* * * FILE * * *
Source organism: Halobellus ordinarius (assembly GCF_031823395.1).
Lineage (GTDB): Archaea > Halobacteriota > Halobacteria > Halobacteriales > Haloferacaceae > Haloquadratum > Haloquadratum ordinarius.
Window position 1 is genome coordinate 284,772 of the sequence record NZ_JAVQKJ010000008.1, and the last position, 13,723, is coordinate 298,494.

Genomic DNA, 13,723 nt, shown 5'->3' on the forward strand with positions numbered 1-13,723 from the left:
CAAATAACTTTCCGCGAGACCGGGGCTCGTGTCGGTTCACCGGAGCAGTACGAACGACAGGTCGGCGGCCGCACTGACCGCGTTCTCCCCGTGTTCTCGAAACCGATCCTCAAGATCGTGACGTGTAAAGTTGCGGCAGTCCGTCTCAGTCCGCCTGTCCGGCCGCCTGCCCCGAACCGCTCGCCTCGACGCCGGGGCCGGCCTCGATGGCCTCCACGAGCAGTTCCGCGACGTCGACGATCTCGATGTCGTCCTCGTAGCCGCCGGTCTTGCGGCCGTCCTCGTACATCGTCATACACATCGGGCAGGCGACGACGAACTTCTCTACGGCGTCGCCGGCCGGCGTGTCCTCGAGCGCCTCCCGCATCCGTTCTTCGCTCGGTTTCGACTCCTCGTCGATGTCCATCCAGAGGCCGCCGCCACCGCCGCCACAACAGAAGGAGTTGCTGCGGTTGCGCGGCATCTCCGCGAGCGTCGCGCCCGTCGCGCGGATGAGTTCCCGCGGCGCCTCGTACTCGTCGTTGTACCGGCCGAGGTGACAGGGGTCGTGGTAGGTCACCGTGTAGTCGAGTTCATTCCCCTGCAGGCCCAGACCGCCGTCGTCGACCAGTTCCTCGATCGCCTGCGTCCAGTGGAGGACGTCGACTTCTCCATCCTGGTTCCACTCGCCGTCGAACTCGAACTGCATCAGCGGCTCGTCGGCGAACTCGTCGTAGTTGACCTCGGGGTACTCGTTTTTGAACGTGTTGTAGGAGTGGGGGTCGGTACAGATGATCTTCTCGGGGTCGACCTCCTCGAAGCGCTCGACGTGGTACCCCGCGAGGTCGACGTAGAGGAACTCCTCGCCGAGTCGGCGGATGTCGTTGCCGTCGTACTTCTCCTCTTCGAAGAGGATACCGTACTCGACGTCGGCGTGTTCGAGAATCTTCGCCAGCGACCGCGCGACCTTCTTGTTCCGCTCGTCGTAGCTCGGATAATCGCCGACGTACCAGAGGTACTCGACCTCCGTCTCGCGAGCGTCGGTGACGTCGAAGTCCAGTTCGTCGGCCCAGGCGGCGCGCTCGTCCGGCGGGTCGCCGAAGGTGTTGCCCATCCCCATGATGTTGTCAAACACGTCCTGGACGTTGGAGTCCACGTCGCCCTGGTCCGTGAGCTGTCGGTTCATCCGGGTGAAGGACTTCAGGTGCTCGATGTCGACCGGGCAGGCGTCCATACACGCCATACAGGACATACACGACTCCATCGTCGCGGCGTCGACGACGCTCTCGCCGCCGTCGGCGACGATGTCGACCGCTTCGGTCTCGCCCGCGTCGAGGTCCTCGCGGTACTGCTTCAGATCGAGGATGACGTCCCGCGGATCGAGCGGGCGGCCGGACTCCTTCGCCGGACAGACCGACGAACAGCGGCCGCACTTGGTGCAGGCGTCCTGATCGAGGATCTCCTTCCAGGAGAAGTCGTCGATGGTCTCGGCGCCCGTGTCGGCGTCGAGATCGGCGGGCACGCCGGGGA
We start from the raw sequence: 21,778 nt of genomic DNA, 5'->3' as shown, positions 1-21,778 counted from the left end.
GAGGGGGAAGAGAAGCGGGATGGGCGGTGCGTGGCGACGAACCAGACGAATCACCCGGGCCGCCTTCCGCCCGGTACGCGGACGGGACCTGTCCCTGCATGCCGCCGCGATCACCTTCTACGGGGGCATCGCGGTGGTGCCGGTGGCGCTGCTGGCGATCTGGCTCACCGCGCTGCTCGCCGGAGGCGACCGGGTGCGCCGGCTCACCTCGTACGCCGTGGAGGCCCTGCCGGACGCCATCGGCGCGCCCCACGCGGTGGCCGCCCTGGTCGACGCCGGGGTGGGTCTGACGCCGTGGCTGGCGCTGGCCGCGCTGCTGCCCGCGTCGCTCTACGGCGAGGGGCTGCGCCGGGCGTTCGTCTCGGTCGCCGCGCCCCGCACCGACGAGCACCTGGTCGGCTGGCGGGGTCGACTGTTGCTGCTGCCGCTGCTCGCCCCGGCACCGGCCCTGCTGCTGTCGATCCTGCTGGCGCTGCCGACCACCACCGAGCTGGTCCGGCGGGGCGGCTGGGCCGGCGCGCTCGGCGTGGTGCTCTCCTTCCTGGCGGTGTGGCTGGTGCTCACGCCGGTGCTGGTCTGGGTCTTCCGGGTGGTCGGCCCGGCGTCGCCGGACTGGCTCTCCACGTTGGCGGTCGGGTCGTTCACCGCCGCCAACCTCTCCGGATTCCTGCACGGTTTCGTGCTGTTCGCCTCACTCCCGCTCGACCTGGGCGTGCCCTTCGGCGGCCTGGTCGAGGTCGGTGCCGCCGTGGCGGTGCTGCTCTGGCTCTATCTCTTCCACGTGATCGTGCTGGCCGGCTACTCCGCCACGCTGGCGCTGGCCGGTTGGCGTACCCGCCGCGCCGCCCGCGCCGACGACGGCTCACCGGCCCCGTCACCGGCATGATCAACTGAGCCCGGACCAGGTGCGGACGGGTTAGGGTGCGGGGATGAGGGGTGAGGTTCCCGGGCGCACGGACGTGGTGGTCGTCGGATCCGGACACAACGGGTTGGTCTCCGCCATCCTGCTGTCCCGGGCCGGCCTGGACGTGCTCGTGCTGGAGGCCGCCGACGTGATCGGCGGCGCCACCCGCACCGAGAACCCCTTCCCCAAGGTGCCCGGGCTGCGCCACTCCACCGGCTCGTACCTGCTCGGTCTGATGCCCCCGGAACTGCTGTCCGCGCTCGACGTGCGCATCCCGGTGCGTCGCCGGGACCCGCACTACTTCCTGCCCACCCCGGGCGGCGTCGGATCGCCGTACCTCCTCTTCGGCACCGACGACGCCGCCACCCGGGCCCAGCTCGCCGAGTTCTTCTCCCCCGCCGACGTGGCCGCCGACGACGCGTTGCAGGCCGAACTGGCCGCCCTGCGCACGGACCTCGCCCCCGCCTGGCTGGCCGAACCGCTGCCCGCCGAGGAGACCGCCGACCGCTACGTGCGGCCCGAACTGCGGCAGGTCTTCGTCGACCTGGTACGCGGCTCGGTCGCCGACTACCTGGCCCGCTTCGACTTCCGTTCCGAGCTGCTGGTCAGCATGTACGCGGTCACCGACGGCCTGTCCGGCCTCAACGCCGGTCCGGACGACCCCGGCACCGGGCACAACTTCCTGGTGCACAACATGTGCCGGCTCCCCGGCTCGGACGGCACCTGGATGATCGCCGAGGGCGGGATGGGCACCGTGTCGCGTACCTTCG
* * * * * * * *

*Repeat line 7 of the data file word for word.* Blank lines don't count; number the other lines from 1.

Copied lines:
GAGGGGGAAGAGAAGCGGGATGGGCGGTGCGTGGCGACGAACCAGACGAATCACCCGGGCCGCCTTCCGCCCGGTACGCGGACGGGACCTGTCCCTGCATGCCGCCGCGATCACCTTCTACGGGGGCATCGCGGTGGTGCCGGTGGCGCTGCTGGCGATCTGGCTCACCGCGCTGCTCGCCGGAGGCGACCGGGTGCGCCGGCTCACCTCGTACGCCGTGGAGGCCCTGCCGGACGCCATCGGCGCGCCCCACGCGGTGGCCGCCCTGGTCGACGCCGGGGTGGGTCTGACGCCGTGGCTGGCGCTGGCCGCGCTGCTGCCCGCGTCGCTCTACGGCGAGGGGCTGCGCCGGGCGTTCGTCTCGGTCGCCGCGCCCCGCACCGACGAGCACCTGGTCGGCTGGCGGGGTCGACTGTTGCTGCTGCCGCTGCTCGCCCCGGCACCGGCCCTGCTGCTGTCGATCCTGCTGGCGCTGCCGACCACCACCGAGCTGGTCCGGCGGGGCGGCTGGGCCGGCGCGCTCGGCGTGGTGCTCTCCTTCCTGGCGGTGTGGCTGGTGCTCACGCCGGTGCTGGTCTGGGTCTTCCGGGTGGTCGGCCCGGCGTCGCCGGACTGGCTCTCCACGTTGGCGGTCGGGTCGTTCACCGCCGCCAACCTCTCCGGATTCCTGCACGGTTTCGTGCTGTTCGCCTCACTCCCGCTCGACCTGGGCGTGCCCTTCGGCGGCCTGGTCGAGGTCGGTGCCGCCGTGGCGGTGCTGCTCTGGCTCTATCTCTTCCACGTGATCGTGCTGGCCGGCTACTCCGCCACGCTGGCGCTGGCCGGTTGGCGTACCCGCCGCGCCGCCCGCGCCGACGACGGCTCACCGGCCCCGTCACCGGCATGATCAACTGAGCCCGGACCAGGTGCGGACGGGTTAGGGTGCGGGGATGAGGGGTGAGGTTCCCGGGCGCACGGACGTGGTGGTCGTCGGATCCGGACACAACGGGTTGGTCTCCGCCATCCTGCTGTCCCGGGCCGGCCTGGACGTGCTCGTGCTGGAGGCCGCCGACGTGATCGGCGGCGCCACCCGCACCGAGAACCCCTTCCCCAAGGTGCCCGGGCTGCGCCACTCCACCGGCTCGTACCTGCTCGGTCTGATGCCCCCGGAACTGCTGTCCGCGCTCGACGTGCGCATCCCGGTGCGTCGCCGGGACCCGCACTACTTCCTGCCCACCCCGGGCGGCGTCGGATCGCCGTACCTCCTCTTCGGCACCGACGACGCCGCCACCCGGGCCCAGCTCGCCGAGTTCTTCTCCCCCGCCGACGTGGCCGCCGACGACGCGTTGCAGGCCGAACTGGCCGCCCTGCGCACGGACCTCGCCCCCGCCTGGCTGGCCGAACCGCTGCCCGCCGAGGAGACCGCCGACCGCTACGTGCGGCCCGAACTGCGGCAGGTCTTCGTCGACCTGGTACGCGGCTCGGTCGCCGACTACCTGGCCCGCTTCGACTTCCGTTCCGAGCTGCTGGTCAGCATGTACGCGGTCACCGACGGCCTGTCCGGCCTCAACGCCGGTCCGGACGACCCCGGCACCGGGCACAACTTCCTGGTGCACAACATGTGCCGGCTCCCCGGCTCGGACGGCACCTGGATGATCGCCGAGGGCGGGATGGGCACCGTGTCGCGTACCTTCG